• Please let Retro’s game not be Metroid, and please let a new Metroid not be a Prime sequel/reboot. While I understand the nostalgia for the Prime games, I’ve always thought that the action/combat/exploration focus of the Metroid games work better in 2D. If they’re going to do another 3D Metroid, I’d like to see Platinum get a swing at it. Make something in the vein of Vanquish. As far as the Retro comment goes, I just think that studio deserves a chance to work on their own thing, or at least a different IP from the back catalog.
  • Show the Online/Chat/Lobby/whatever mobile app. Make it available at the end of the show. Let the diehardest of diehard fans use the app for 4 or 5 months before the paid service goes live.
  • Virtual Console.  Mostly so people will stop complaining about there not being Virtual Console.
  • Youtube/Twitch/Mixer streaming integration. Or at the very least the ability to save and upload videos to social media.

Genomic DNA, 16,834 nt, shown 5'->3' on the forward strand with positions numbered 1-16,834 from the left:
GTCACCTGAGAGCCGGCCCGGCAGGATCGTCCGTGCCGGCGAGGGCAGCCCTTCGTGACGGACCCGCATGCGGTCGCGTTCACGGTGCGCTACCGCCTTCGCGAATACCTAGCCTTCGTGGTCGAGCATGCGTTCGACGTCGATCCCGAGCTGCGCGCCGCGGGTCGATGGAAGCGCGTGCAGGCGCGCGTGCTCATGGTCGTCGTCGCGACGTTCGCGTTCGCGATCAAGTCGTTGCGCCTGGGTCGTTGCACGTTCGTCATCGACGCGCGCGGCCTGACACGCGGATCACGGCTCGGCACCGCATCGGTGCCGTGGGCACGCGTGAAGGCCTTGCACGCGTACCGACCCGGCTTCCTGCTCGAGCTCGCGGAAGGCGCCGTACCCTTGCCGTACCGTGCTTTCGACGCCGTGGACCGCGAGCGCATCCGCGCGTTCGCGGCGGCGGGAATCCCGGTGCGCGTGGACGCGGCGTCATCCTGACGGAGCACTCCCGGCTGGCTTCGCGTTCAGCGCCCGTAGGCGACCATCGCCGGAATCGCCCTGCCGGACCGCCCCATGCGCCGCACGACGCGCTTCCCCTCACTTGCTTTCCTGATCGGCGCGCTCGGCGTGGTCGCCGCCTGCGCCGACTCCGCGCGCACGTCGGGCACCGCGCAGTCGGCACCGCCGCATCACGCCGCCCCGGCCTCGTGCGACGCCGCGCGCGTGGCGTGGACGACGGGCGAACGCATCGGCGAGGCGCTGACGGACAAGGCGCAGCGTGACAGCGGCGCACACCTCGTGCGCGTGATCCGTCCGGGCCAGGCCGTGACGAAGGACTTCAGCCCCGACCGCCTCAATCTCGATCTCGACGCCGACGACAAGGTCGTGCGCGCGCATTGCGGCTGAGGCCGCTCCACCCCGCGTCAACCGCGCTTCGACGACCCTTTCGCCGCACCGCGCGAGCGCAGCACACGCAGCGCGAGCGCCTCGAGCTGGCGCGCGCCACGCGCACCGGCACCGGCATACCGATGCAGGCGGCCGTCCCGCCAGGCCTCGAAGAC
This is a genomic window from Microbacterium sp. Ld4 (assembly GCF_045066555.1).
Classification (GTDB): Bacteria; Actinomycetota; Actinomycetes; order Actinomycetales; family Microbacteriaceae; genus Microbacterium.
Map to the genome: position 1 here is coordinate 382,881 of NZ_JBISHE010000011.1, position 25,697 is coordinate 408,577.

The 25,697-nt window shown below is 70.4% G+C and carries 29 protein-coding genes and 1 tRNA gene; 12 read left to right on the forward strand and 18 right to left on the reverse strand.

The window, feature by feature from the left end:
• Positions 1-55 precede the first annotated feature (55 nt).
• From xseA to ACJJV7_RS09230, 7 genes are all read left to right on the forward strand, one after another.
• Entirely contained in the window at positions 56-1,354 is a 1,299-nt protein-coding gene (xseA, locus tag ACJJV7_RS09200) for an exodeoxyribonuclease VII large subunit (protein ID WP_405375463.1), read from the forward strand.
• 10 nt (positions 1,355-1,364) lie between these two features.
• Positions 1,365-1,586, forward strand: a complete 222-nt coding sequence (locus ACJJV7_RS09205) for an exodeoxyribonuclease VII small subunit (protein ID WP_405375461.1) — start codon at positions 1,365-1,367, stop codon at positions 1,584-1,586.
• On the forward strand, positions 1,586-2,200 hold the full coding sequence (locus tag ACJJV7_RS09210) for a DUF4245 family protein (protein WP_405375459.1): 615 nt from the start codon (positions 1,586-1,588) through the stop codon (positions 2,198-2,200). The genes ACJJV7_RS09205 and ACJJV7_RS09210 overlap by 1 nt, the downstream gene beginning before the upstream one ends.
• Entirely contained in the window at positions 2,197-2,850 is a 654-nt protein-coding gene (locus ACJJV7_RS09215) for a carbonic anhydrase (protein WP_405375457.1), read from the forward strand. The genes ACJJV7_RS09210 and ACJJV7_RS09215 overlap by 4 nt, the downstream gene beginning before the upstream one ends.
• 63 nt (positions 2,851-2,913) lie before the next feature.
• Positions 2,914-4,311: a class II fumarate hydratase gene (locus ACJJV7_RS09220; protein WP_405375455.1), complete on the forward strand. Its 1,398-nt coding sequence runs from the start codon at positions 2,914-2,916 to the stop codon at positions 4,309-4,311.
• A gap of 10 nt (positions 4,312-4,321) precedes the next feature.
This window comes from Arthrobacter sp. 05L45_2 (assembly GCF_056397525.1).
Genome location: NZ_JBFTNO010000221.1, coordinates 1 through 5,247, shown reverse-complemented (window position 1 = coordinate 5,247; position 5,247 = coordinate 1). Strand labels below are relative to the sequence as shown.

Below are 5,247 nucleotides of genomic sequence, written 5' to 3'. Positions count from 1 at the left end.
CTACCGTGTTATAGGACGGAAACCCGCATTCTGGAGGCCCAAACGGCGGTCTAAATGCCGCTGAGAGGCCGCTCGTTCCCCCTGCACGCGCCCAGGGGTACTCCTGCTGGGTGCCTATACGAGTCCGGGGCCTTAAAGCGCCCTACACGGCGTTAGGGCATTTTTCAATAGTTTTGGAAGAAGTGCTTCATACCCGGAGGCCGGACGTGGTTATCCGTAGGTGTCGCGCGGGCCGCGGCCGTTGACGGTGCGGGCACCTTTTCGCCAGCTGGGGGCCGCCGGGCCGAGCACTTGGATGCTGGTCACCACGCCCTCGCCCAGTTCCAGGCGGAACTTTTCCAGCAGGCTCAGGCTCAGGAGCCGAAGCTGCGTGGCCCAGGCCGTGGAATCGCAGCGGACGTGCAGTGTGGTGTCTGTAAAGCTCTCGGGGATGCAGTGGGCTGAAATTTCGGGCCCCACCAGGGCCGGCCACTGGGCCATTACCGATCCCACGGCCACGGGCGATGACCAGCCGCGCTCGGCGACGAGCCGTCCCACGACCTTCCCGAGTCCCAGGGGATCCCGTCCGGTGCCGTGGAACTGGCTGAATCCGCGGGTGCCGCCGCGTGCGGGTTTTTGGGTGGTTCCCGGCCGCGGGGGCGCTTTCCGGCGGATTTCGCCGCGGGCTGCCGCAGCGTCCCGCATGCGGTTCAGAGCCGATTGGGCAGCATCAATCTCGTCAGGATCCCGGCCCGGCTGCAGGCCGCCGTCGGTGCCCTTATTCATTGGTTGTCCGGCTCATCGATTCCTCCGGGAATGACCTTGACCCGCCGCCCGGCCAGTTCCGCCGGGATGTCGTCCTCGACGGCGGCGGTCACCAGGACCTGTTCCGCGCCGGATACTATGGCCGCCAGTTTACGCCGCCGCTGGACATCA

• Netflix/Hulu/Amazon Prime Video/etc. See Virtual Console for reasoning.
  • Pokken Arcade Edition.
  • A new WarioWare. I understand that 1-2-Switch was sort of a WarioWare game, but it lacked the frantic pace.
  • Animal Crossing. That’s it. Just show me Animal Crossing on Switch.
  • Get Squeenix to a) Date DQXI on Switch + localize it, b) Date + localization for Octopath Traveler, and c) Localization of the Secret of Mana trilogy
  • It’s probably early, but I’d like to see what Next Level is working on, assuming it’s either a Luigi’s Mansion. New Strikers is acceptable too.
  • Weird one; I’d like to see some ports/localizations of Visual Novels. Phoenix Wright collection, Nonary trilogy. Style of game seems like a solid fit for the hardware. Admittedly, I’m not sure E3 is the best place to showcase that stuff.
  • Last point is going to be a bit long; I’d like to see Nintendo let someone, internal, or a 3rd party partner, pull something out of the “vault”. Nintendo has a ton of IP that they’re sitting on. Advance Wars. StarTropics. Sin & Punishment. Golden Sun. F-Zero. And a ton more. Nintendo has a legacy of great IP, and while I appreciate their new IP, it would be nice if they acknowledged some of their older franchises. Many of these franchises don’t even get proper representation in Smash Brothers, a series that’s just glorified fan service for Nintendo’s most devoted fans. So please, bring something back from the dead.


Top 5 games on Switch (Not from Nintendo)